Your child is communicating with you in the only way she knows how at the moment. I am so sorry that you are being hurt by her actions, but underneath her rude behavior is a lot of pain that she doesn't feel comfortable talking to you about. Underneath her disrespectful tendencies, is a very wounded child who probably feels like she has lost her mother in some way.

Children are honest. And if you're willing to hear your child speak about her grievances, there could be a possibility that the relationship could be salvaged. Your child is only reacting to the pain she is suffering from and as a parent, it's important to realize that and lead with your own vulnerability. I imagine you're hurting as well and I hope you can express that to your child too.

I hope this helps and again.... I can only speak to what little I know of you and your family situation. Wishing you only the best. I can see how much you want to be a good mother to your kids.

If You Take Steps Now You May Be Able To Keep Your Daughter In Your Life

Peter Lobl is a Clinical Psychologist specializing in relationship issues with adults and couples, with a private practice in New York City.

Hello Kate,

I read your piece, and as you wrote, what a nightmare! Perhaps however, submitting your story to this column reflects some hope, however small, that things could get better. For my part, I hope you'll find what I write below helpful.

Children can't always understand why adults do what they do, and struggle with expressing sadness and with recognizing their own emotional pain. So instead, they sometimes use anger to cope with difficult feelings.

That may be happening with your daughter: her mocking and insulting may express the anger she feels about your leaving. It may be her way of coping with feeling abandoned and rejected. She doesn't understand what you had to do to survive. She just knows that you left, and she is very angry about that.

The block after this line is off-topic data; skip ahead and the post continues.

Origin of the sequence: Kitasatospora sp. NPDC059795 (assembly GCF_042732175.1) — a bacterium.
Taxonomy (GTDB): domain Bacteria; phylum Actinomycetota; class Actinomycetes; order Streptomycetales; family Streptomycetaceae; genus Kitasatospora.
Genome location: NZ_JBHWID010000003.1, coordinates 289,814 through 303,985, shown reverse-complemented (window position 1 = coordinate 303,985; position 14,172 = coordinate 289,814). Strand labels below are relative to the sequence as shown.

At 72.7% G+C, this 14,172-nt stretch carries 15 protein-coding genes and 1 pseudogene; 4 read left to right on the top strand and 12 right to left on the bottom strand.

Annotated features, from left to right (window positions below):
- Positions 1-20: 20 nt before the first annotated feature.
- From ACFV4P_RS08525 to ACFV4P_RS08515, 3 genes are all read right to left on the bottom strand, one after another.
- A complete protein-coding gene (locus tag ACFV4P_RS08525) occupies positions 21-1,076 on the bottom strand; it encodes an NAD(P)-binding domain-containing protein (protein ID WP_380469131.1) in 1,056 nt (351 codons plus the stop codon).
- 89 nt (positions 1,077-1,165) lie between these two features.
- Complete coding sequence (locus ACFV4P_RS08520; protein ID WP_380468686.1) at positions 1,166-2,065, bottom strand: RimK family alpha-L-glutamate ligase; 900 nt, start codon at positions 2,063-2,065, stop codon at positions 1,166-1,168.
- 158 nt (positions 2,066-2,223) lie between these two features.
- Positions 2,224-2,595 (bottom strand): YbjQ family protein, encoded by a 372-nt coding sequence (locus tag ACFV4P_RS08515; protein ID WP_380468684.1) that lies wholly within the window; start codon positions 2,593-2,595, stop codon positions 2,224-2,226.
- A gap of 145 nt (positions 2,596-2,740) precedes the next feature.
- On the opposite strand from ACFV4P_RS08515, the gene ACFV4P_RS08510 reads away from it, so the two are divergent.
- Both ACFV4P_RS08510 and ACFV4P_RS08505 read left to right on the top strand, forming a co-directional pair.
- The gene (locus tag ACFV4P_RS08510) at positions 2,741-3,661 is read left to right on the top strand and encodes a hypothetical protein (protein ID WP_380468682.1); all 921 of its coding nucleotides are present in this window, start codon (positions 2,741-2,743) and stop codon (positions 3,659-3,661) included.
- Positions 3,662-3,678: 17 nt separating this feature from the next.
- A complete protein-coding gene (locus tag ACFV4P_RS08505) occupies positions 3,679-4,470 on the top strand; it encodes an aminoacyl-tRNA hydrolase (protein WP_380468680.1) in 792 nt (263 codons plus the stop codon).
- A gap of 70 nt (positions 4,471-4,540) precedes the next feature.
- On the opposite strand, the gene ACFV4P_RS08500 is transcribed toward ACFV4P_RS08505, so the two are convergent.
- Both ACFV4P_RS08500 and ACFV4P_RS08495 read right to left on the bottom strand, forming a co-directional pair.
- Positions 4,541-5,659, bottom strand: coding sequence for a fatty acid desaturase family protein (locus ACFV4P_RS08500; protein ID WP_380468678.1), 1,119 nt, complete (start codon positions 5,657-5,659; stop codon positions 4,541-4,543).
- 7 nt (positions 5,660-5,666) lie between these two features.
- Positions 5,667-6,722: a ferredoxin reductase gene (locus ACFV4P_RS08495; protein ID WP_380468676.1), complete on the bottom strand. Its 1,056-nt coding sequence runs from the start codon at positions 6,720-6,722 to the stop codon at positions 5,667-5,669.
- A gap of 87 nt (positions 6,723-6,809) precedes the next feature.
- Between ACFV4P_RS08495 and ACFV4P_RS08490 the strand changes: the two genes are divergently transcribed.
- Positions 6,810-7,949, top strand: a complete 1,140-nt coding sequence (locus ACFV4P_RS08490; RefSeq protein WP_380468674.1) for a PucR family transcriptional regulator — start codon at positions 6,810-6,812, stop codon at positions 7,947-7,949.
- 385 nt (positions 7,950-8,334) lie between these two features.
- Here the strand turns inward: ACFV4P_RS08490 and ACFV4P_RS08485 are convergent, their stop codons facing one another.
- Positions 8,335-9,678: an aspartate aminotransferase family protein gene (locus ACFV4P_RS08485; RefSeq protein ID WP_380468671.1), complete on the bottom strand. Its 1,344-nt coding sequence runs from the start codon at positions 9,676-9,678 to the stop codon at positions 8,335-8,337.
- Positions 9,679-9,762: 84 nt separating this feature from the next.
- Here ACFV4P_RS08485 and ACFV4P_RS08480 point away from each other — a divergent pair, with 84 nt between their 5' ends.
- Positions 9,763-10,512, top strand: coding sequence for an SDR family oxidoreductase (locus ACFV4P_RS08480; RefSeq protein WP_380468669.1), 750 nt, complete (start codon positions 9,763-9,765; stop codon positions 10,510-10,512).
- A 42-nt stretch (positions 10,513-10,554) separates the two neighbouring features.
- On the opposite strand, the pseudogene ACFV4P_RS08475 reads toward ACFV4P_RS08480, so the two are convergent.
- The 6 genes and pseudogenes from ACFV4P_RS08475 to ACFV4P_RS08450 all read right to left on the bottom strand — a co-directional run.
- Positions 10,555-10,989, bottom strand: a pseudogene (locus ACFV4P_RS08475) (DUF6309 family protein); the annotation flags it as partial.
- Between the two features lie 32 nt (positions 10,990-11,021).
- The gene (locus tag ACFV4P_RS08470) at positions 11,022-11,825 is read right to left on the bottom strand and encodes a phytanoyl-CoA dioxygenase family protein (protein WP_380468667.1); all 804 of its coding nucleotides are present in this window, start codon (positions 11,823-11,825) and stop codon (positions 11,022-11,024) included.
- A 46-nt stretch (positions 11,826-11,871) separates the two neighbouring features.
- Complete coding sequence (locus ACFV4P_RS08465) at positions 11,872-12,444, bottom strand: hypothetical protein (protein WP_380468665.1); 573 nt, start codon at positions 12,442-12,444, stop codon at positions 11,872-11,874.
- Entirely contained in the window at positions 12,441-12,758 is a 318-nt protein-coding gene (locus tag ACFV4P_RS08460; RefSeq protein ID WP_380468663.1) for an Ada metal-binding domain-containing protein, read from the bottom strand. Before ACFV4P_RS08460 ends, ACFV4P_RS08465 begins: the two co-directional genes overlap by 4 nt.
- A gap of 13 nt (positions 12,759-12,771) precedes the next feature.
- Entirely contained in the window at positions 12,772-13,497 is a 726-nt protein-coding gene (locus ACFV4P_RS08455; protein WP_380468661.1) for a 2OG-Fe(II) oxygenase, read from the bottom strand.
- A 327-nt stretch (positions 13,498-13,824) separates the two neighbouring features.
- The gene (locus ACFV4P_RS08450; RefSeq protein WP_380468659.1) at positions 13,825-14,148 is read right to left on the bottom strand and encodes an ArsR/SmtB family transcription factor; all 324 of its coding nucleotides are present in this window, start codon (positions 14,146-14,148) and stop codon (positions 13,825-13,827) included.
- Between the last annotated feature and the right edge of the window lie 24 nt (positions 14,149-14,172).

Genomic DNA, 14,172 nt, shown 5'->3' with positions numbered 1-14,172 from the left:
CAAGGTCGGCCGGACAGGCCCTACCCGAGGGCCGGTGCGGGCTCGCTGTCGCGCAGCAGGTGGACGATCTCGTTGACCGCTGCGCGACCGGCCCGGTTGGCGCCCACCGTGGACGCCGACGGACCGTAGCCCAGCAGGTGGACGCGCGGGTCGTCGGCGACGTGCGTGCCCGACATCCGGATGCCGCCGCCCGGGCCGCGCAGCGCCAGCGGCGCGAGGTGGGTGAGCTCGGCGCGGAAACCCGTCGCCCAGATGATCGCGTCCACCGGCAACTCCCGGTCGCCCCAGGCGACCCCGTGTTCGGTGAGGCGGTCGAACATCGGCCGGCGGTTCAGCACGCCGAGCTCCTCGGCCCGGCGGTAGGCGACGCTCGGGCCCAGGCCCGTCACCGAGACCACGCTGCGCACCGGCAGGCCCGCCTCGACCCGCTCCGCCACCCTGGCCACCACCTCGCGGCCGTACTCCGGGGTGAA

By "walking away" I assume you mean emotionally walking away and cutting off contact with her. I would delay such a final decision right now. I suggest you focus instead on what you can control in your contacts with her.

emotional woman
An emotional situation. Stock Image. The reader thinks she may have to "walk away" from her children. Getty Images

When she says or does something that emotionally triggers you, don't say or do anything until the emotional pain within you subsides. I suggest you adopt this as your default response. But what if you choose to do or say something in response?

Think through carefully what you are going to do or say. Keep it short, sweet and true to who you are. Avoid lengthy explanations and commentary. That's just confusing to children, and they then often miss the main point. Avoid blaming your ex-husband even if he is to blame. Your daughter won't be able to hear the truth in it; she will just hear it as an effort to deflect responsibility. Your peace offering should also leave you feeling good about yourself and it should leave your daughter wondering if there's more to you than she realized. To do that, your peace offering needs to include empathy.

With your daughter, this peace offering might go something like this: "when I heard you thought I wanted to leave you out in the woods to be eaten by coyotes, I heard that you feel I abandoned you, rejected you and left you defenseless. I'm so sorry you feel that way. I never meant to hurt you. You're my daughter, and I love you, and I hope that one day you'll let me explain why I did what I did." Something like that.

Lastly, remember that no one can predict the future. And if that's true, then who can say that you won't one day have the kind of relationship you want with your children?

Newsweek's "What Should I Do?" gathers experts to advise a reader on an issue they're having in their personal life. If you have a WSID dilemma, let us know via We can ask experts for advice and your story could be featured on Newsweek.